A class-action lawsuit seeking back wages and higher pay for Minor League Baseball players is back, after a U.S. federal judge approved the appeal of his earlier decision to decertify the class action.
Lead plaintiff and former Miami Marlins farmhand Aaron Senne had sued Major League Baseball and its 30 teams, arguing that he and thousands of other former minor leaguers were paid less than the minimum wage, seeking to certify his lawsuit as a class action. In July 2016, U.S. Magistrate Judge Joseph Spero decertified the lawsuit against Major League Baseball as a class action. Citing the nonuniform standards applied to players for offseason workouts–for which they are not compensated–Spero stated that a class action suit could not apply to this case, because such activity cannot be broadly regulated and monitored through federal and state wage laws. In other motions he removed eight MLB teams from the action, leaving 22 teams in the suit. At the end of 2016 he did allow for an appeal of his decision.
On Tuesday Spero moved ahead and certified the lawsuit as class action after some claims were dropped and new evidence submitted, but in the process narrowed the scope of the proceedings as well. Because of California’s labor laws, the focus is now on players who participated in a California league, instructional league or extended spring training; players in Florida and Arizona were excluded from the proceedings, which does narrow the scope of the lawsuit considerably. From Courthouse News Service:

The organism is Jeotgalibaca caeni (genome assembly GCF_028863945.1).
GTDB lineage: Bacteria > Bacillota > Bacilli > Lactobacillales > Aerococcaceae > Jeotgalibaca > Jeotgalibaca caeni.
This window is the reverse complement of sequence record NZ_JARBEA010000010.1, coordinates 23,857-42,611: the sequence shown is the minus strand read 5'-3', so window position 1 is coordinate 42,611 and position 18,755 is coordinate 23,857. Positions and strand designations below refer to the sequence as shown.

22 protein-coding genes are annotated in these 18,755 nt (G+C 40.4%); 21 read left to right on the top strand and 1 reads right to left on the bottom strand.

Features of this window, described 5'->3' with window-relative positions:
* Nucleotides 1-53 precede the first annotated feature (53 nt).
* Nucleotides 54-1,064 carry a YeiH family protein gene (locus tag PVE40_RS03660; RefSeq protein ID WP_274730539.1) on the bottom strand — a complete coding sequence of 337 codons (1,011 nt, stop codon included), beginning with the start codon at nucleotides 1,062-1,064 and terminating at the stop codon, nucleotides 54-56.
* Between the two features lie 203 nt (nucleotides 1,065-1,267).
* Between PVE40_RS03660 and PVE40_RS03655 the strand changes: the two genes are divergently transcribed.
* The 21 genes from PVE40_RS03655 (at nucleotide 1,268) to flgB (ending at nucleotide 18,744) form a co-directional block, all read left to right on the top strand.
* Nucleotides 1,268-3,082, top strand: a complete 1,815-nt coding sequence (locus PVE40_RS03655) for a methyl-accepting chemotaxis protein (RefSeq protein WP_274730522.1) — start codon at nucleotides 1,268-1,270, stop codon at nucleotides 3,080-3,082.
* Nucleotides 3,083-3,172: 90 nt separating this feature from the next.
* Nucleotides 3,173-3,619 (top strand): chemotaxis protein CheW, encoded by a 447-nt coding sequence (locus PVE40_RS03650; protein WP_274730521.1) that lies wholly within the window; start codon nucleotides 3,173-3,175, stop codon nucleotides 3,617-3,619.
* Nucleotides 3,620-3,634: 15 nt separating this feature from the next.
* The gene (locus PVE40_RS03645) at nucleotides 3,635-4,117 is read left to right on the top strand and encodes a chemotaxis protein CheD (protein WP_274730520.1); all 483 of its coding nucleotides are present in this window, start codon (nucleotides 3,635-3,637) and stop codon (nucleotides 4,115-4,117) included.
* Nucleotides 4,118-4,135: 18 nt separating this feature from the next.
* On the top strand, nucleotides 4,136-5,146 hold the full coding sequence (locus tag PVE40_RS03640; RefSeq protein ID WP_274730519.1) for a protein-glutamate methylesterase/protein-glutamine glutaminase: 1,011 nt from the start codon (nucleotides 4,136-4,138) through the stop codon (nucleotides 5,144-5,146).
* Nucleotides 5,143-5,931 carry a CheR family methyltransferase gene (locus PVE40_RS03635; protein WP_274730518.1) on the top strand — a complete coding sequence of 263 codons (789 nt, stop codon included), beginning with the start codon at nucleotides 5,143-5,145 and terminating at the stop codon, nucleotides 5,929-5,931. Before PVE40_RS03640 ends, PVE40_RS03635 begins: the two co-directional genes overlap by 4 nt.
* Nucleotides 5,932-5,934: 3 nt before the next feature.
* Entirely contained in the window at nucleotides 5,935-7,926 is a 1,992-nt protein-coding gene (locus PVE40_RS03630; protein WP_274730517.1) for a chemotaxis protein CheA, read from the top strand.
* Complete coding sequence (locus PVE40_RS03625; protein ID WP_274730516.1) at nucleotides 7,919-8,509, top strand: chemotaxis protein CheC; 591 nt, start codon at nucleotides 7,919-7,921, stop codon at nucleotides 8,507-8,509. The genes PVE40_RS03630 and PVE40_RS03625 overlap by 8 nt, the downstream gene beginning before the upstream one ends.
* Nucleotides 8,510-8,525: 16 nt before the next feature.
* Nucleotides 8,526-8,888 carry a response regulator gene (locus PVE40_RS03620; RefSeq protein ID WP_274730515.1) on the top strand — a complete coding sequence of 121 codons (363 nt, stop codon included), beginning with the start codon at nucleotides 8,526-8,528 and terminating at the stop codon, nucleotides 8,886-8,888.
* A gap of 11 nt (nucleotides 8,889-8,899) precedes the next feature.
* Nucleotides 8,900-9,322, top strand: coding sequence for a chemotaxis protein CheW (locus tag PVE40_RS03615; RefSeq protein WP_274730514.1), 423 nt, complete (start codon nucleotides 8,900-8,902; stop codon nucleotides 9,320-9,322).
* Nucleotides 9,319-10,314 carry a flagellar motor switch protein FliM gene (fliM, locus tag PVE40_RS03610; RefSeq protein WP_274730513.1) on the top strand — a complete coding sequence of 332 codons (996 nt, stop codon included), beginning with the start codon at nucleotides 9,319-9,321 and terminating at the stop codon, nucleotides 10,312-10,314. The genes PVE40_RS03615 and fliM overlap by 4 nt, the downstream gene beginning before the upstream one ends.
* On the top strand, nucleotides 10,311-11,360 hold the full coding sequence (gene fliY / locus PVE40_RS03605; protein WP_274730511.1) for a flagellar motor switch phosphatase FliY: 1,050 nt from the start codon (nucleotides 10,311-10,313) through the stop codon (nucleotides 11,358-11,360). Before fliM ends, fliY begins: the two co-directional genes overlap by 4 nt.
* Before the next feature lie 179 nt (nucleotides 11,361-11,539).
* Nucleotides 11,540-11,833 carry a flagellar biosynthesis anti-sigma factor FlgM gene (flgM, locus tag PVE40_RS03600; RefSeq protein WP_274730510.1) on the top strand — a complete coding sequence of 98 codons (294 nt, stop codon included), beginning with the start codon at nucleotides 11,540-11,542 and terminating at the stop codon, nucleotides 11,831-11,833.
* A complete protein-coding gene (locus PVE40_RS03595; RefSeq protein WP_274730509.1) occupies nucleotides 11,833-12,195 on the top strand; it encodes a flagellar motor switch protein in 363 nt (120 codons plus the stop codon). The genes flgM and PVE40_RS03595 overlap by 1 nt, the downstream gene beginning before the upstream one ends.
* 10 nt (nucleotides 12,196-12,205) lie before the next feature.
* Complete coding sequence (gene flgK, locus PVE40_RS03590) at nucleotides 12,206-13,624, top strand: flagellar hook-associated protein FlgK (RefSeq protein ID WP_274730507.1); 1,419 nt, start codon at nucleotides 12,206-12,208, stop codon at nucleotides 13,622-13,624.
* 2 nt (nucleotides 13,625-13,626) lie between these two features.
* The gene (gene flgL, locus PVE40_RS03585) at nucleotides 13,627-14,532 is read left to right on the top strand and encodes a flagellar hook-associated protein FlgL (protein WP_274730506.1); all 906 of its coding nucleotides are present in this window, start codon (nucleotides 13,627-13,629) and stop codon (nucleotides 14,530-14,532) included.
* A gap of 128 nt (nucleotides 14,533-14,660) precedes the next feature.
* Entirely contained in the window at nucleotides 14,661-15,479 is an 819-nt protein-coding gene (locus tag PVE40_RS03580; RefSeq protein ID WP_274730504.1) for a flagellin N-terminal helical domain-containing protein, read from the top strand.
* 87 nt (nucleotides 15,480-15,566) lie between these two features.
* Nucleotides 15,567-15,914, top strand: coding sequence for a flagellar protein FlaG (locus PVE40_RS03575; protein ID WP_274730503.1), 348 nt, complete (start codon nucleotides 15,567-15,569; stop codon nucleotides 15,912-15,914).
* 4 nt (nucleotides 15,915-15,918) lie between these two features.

One factor that swayed the judge was the decision to abandon claims for unpaid winter conditioning work. Pursuing those claims as a class was problematic, Spero said, because in some cases the work was performed in multiple states years ago, was undocumented, and players were not likely to recall how much time they spent on specific activities.
Turning to tasks that some Minor Leaguers were paid for while others weren’t, Spero found that payroll records would allow “any variations in compensation to be analyzed without burdensome individualized inquiries.”
“This is especially true as to spring training, extended spring training and instructional league claims because players generally were not compensated for their participation in these activities and the small fraction of players who did receive compensation for these activities can be identified using payroll records maintained by defendants,” Spero wrote in his 69-page ruling.
Despite the presence of minor leaguers in the lawsuit, Minor League Baseball is not a party in the proceedings. However, any changes to player wages would inevitably cause ripples in MiLB, with MLB teams probably looking to recoup any additional player costs from their affiliates. And with 2020 approaching, the economics of the game could be altered by what is decided by Spero.
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